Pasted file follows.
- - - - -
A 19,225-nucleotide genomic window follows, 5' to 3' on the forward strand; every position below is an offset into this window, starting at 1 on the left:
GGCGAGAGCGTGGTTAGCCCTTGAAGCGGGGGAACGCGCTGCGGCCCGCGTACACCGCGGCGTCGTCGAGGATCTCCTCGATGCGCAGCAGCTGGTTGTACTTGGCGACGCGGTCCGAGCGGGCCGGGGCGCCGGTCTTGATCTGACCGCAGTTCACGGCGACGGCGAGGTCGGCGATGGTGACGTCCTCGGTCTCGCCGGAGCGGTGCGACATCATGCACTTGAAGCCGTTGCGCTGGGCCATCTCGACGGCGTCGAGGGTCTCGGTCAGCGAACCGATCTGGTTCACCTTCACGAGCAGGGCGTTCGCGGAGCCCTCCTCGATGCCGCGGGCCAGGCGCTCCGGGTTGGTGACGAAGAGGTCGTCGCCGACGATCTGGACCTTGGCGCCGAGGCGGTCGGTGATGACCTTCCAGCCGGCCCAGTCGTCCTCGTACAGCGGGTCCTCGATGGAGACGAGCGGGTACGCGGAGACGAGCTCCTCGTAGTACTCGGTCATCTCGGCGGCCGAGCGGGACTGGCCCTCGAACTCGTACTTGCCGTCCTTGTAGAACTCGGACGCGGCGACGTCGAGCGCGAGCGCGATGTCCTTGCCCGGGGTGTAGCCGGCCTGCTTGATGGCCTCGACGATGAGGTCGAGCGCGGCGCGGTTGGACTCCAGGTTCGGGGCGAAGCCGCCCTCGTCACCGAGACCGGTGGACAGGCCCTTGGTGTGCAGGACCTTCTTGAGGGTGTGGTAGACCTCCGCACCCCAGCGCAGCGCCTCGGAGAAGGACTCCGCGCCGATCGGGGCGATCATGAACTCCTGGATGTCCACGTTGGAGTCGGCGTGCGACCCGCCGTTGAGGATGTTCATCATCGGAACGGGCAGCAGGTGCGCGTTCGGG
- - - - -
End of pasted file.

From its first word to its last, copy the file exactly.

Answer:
A 19,225-nucleotide genomic window follows, 5' to 3' on the forward strand; every position below is an offset into this window, starting at 1 on the left:
GGCGAGAGCGTGGTTAGCCCTTGAAGCGGGGGAACGCGCTGCGGCCCGCGTACACCGCGGCGTCGTCGAGGATCTCCTCGATGCGCAGCAGCTGGTTGTACTTGGCGACGCGGTCCGAGCGGGCCGGGGCGCCGGTCTTGATCTGACCGCAGTTCACGGCGACGGCGAGGTCGGCGATGGTGACGTCCTCGGTCTCGCCGGAGCGGTGCGACATCATGCACTTGAAGCCGTTGCGCTGGGCCATCTCGACGGCGTCGAGGGTCTCGGTCAGCGAACCGATCTGGTTCACCTTCACGAGCAGGGCGTTCGCGGAGCCCTCCTCGATGCCGCGGGCCAGGCGCTCCGGGTTGGTGACGAAGAGGTCGTCGCCGACGATCTGGACCTTGGCGCCGAGGCGGTCGGTGATGACCTTCCAGCCGGCCCAGTCGTCCTCGTACAGCGGGTCCTCGATGGAGACGAGCGGGTACGCGGAGACGAGCTCCTCGTAGTACTCGGTCATCTCGGCGGCCGAGCGGGACTGGCCCTCGAACTCGTACTTGCCGTCCTTGTAGAACTCGGACGCGGCGACGTCGAGCGCGAGCGCGATGTCCTTGCCCGGGGTGTAGCCGGCCTGCTTGATGGCCTCGACGATGAGGTCGAGCGCGGCGCGGTTGGACTCCAGGTTCGGGGCGAAGCCGCCCTCGTCACCGAGACCGGTGGACAGGCCCTTGGTGTGCAGGACCTTCTTGAGGGTGTGGTAGACCTCCGCACCCCAGCGCAGCGCCTCGGAGAAGGACTCCGCGCCGATCGGGGCGATCATGAACTCCTGGATGTCCACGTTGGAGTCGGCGTGCGACCCGCCGTTGAGGATGTTCATCATCGGAACGGGCAGCAGGTGCGCGTTCGGG